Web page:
Summit1g threatens to stream less because of his "toxic" Twitch chat - Dexerto

Summit1g threatens to stream less because of his “toxic” Twitch chat

Published: 3/Sep/2020 11:41

by Daniel Cleary


Twitch star Jaryd ‘Summit1g’ Lazar has revealed that he’s considering taking a break, explaing that “toxic” Twitch chat has made streaming much less enjoyable for him lately.

Summit1g is known for his ability to entertain viewers on a wide variety of games and has consistently been one of the top streamers on Twitch in recent years.


However, the popular content creator revealed that he may soon be taking a break from the streaming platform, during one of his latest Fall Guys’ broadcasts.

Summit1g looking at camera
Summit1g, Twitch
Summit is seemingly considering taking a break from streaming on Twitch.

In a recent Fall Guys tournament with Shroud, Summit1g fell short on the “See-Saw” course early into their run and responded to those in his chat who were criticizing his play, revealing that he was considering taking some time off.


“You guys really know how to suck the fun out of things bros, thanks,” he replied, “I think it’s just a good time to announce that I think I’m going to take some more time off the stream, couple days a week.”

The streamer explained that even games like Fall Guys had become unenjoyable for him, “I feel like this is the line, we’re playing Fall guys, dude. If I can’t have fun playing Fall Guys with you, I really don’t know what I can anymore with.”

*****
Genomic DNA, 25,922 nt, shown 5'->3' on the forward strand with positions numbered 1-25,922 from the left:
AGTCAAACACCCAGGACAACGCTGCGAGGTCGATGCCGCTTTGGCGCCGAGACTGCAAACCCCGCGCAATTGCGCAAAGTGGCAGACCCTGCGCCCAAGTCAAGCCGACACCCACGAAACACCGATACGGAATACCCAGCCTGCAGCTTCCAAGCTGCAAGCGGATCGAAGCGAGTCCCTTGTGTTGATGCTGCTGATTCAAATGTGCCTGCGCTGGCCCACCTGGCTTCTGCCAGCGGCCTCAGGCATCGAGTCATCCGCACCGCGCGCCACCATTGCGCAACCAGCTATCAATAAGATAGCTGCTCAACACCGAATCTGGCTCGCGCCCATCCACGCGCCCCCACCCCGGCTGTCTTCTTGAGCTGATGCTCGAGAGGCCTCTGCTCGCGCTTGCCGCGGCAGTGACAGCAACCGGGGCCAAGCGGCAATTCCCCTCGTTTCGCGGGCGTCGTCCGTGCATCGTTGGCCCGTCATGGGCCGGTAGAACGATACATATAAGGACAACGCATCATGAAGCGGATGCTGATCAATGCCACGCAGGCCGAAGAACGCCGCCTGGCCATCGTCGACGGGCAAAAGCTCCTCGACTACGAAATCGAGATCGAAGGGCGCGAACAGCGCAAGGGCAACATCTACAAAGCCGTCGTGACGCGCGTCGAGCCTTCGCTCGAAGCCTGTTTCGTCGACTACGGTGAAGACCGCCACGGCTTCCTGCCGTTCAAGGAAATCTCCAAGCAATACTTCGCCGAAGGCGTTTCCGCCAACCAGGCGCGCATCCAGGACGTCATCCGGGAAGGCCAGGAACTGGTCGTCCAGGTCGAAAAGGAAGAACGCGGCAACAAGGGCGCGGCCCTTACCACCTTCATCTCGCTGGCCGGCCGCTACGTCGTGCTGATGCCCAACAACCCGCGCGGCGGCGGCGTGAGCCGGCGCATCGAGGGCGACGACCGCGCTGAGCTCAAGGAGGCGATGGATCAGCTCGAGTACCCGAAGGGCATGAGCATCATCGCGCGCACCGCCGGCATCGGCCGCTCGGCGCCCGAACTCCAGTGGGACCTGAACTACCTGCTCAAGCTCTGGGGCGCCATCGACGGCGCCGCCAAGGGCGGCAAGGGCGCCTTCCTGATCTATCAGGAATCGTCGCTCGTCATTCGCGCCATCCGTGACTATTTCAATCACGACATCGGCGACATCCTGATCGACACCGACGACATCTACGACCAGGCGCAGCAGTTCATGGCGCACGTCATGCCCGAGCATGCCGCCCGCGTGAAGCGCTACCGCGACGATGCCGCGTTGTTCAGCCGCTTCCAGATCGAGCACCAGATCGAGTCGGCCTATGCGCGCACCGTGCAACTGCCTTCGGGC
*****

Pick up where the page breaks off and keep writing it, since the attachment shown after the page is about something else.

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Summit1g also threatened to leave the site entirely after his contract is up, “Twitch has taken quite a turn and if you can make this s*** unenjoyable, I don’t know how much longer I want to be on the site, might just run this contract we’ll see.”


“It’s not just this, this is just the icing on the cake from how it’s been for a long time,” he explained, “Twitch has been a joke for a while when it comes to the new toxicity of it.”

His partner in the tournament, shroud, expressed a similar sentiment, complaining about the toxicity across Twitch chats.

“I used to stream because it was more fun to stream than play by myself but now if you think about it, I would have a much more enjoyable time playing with these dudes by myself off-stream,” Summit also admitted.